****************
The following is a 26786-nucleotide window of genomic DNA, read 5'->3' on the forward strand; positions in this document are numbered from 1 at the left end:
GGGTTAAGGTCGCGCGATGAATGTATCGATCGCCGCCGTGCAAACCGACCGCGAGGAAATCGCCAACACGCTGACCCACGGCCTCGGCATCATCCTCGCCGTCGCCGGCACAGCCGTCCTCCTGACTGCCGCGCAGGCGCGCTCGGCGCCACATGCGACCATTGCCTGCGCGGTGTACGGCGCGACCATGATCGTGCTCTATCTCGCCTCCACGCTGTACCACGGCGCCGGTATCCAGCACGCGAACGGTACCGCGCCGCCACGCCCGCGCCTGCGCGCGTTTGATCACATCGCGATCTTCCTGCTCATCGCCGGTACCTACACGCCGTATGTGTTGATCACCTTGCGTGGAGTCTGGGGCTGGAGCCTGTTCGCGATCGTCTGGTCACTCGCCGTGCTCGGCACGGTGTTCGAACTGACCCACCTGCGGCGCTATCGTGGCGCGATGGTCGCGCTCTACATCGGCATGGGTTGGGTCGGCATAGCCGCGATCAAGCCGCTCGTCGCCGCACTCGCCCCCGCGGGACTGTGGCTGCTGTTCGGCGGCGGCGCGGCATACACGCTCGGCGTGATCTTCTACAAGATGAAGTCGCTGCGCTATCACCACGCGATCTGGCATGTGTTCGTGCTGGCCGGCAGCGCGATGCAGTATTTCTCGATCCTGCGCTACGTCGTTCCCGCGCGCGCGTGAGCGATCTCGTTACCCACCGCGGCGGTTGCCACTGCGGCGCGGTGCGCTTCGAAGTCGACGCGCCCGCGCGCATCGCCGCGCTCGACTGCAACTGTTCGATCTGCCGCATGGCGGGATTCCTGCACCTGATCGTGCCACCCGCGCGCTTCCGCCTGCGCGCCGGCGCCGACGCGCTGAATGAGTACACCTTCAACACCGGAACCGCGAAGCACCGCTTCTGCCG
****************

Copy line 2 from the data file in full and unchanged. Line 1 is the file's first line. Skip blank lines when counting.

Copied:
GGGTTAAGGTCGCGCGATGAATGTATCGATCGCCGCCGTGCAAACCGACCGCGAGGAAATCGCCAACACGCTGACCCACGGCCTCGGCATCATCCTCGCCGTCGCCGGCACAGCCGTCCTCCTGACTGCCGCGCAGGCGCGCTCGGCGCCACATGCGACCATTGCCTGCGCGGTGTACGGCGCGACCATGATCGTGCTCTATCTCGCCTCCACGCTGTACCACGGCGCCGGTATCCAGCACGCGAACGGTACCGCGCCGCCACGCCCGCGCCTGCGCGCGTTTGATCACATCGCGATCTTCCTGCTCATCGCCGGTACCTACACGCCGTATGTGTTGATCACCTTGCGTGGAGTCTGGGGCTGGAGCCTGTTCGCGATCGTCTGGTCACTCGCCGTGCTCGGCACGGTGTTCGAACTGACCCACCTGCGGCGCTATCGTGGCGCGATGGTCGCGCTCTACATCGGCATGGGTTGGGTCGGCATAGCCGCGATCAAGCCGCTCGTCGCCGCACTCGCCCCCGCGGGACTGTGGCTGCTGTTCGGCGGCGGCGCGGCATACACGCTCGGCGTGATCTTCTACAAGATGAAGTCGCTGCGCTATCACCACGCGATCTGGCATGTGTTCGTGCTGGCCGGCAGCGCGATGCAGTATTTCTCGATCCTGCGCTACGTCGTTCCCGCGCGCGCGTGAGCGATCTCGTTACCCACCGCGGCGGTTGCCACTGCGGCGCGGTGCGCTTCGAAGTCGACGCGCCCGCGCGCATCGCCGCGCTCGACTGCAACTGTTCGATCTGCCGCATGGCGGGATTCCTGCACCTGATCGTGCCACCCGCGCGCTTCCGCCTGCGCGCCGGCGCCGACGCGCTGAATGAGTACACCTTCAACACCGGAACCGCGAAGCACCGCTTCTGCCG